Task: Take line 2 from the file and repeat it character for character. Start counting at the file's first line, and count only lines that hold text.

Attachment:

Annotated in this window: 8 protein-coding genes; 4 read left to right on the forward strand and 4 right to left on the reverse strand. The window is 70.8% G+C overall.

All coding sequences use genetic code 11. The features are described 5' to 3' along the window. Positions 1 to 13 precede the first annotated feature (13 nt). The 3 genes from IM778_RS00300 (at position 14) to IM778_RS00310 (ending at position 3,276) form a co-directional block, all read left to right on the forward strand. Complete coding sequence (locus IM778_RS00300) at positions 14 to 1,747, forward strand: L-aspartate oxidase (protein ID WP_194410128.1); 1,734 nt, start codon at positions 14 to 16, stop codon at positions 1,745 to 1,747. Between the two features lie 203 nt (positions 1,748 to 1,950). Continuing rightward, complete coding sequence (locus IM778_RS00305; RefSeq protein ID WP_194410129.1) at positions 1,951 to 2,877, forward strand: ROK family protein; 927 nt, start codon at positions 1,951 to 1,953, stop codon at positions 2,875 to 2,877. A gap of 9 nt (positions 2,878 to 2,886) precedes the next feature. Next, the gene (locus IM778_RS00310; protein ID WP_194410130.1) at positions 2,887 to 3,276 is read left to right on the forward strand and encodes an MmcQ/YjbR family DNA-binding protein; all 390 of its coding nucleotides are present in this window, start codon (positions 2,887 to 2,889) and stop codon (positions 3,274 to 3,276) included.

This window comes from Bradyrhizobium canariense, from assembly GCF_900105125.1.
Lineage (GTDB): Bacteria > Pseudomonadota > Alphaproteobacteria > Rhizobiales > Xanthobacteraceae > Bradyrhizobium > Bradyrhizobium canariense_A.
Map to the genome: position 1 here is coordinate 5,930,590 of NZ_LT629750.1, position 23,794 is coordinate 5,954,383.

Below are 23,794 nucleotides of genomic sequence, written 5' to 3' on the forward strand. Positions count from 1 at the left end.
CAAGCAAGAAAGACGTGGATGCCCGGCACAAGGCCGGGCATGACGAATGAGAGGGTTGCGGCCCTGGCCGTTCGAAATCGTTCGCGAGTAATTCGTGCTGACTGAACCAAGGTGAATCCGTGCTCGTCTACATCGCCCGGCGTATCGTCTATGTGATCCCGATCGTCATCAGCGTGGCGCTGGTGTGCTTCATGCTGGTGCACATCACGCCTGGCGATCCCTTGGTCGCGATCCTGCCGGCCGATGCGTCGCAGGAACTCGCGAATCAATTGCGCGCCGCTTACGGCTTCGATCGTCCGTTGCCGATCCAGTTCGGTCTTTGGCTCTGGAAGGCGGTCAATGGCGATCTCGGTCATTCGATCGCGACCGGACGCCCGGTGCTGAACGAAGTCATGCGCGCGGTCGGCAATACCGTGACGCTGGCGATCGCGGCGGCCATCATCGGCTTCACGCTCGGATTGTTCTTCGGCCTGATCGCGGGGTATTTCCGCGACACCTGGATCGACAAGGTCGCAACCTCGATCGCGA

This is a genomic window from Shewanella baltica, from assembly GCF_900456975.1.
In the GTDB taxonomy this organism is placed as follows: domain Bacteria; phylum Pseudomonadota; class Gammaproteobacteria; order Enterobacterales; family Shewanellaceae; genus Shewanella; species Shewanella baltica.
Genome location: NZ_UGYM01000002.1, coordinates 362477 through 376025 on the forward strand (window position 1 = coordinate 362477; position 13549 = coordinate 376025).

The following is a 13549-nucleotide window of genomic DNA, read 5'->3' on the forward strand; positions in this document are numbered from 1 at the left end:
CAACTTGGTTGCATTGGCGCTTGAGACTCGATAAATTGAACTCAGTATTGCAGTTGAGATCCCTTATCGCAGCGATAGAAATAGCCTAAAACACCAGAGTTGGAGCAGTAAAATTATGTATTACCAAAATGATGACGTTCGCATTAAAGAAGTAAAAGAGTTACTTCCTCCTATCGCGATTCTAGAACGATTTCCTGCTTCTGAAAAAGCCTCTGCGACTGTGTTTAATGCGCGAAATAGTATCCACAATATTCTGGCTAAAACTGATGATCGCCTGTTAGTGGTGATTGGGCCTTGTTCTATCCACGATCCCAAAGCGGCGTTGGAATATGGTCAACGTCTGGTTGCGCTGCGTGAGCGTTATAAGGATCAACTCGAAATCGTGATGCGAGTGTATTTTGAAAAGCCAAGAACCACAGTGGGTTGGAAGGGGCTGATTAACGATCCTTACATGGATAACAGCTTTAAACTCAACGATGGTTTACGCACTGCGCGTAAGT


All coding sequences use genetic code 11. The features are described 5' to 3' along the window. Positions 1 to 13 precede the first annotated feature (13 nt). The 3 genes from IM778_RS00300 (at position 14) to IM778_RS00310 (ending at position 3,276) form a co-directional block, all read left to right on the forward strand. Complete coding sequence (locus IM778_RS00300) at positions 14 to 1,747, forward strand: L-aspartate oxidase (protein ID WP_194410128.1); 1,734 nt, start codon at positions 14 to 16, stop codon at positions 1,745 to 1,747. Between the two features lie 203 nt (positions 1,748 to 1,950). Continuing rightward, complete coding sequence (locus IM778_RS00305; RefSeq protein ID WP_194410129.1) at positions 1,951 to 2,877, forward strand: ROK family protein; 927 nt, start codon at positions 1,951 to 1,953, stop codon at positions 2,875 to 2,877. A gap of 9 nt (positions 2,878 to 2,886) precedes the next feature. Next, the gene (locus IM778_RS00310; protein ID WP_194410130.1) at positions 2,887 to 3,276 is read left to right on the forward strand and encodes an MmcQ/YjbR family DNA-binding protein; all 390 of its coding nucleotides are present in this window, start codon (positions 2,887 to 2,889) and stop codon (positions 3,274 to 3,276) included.